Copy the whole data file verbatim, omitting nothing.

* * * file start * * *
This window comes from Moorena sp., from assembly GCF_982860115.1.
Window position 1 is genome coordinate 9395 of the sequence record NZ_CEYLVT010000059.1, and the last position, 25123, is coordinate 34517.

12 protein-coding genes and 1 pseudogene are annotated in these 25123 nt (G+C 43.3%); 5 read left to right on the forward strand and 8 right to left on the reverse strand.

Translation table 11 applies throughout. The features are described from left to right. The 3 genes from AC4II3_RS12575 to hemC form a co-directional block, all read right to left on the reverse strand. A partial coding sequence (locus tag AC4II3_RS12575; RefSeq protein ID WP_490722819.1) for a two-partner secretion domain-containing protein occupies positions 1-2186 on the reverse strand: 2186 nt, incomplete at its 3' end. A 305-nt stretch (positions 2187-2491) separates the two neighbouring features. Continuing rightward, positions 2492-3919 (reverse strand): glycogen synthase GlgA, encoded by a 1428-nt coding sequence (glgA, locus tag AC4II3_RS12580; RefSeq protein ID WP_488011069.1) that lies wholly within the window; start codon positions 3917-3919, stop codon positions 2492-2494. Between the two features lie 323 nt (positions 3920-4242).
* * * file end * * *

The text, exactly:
This window comes from Moorena sp., from assembly GCF_982860115.1.
Window position 1 is genome coordinate 9395 of the sequence record NZ_CEYLVT010000059.1, and the last position, 25123, is coordinate 34517.

12 protein-coding genes and 1 pseudogene are annotated in these 25123 nt (G+C 43.3%); 5 read left to right on the forward strand and 8 right to left on the reverse strand.

Translation table 11 applies throughout. The features are described from left to right. The 3 genes from AC4II3_RS12575 to hemC form a co-directional block, all read right to left on the reverse strand. A partial coding sequence (locus tag AC4II3_RS12575; RefSeq protein ID WP_490722819.1) for a two-partner secretion domain-containing protein occupies positions 1-2186 on the reverse strand: 2186 nt, incomplete at its 3' end. A 305-nt stretch (positions 2187-2491) separates the two neighbouring features. Continuing rightward, positions 2492-3919 (reverse strand): glycogen synthase GlgA, encoded by a 1428-nt coding sequence (glgA, locus tag AC4II3_RS12580; RefSeq protein ID WP_488011069.1) that lies wholly within the window; start codon positions 3917-3919, stop codon positions 2492-2494. Between the two features lie 323 nt (positions 3920-4242).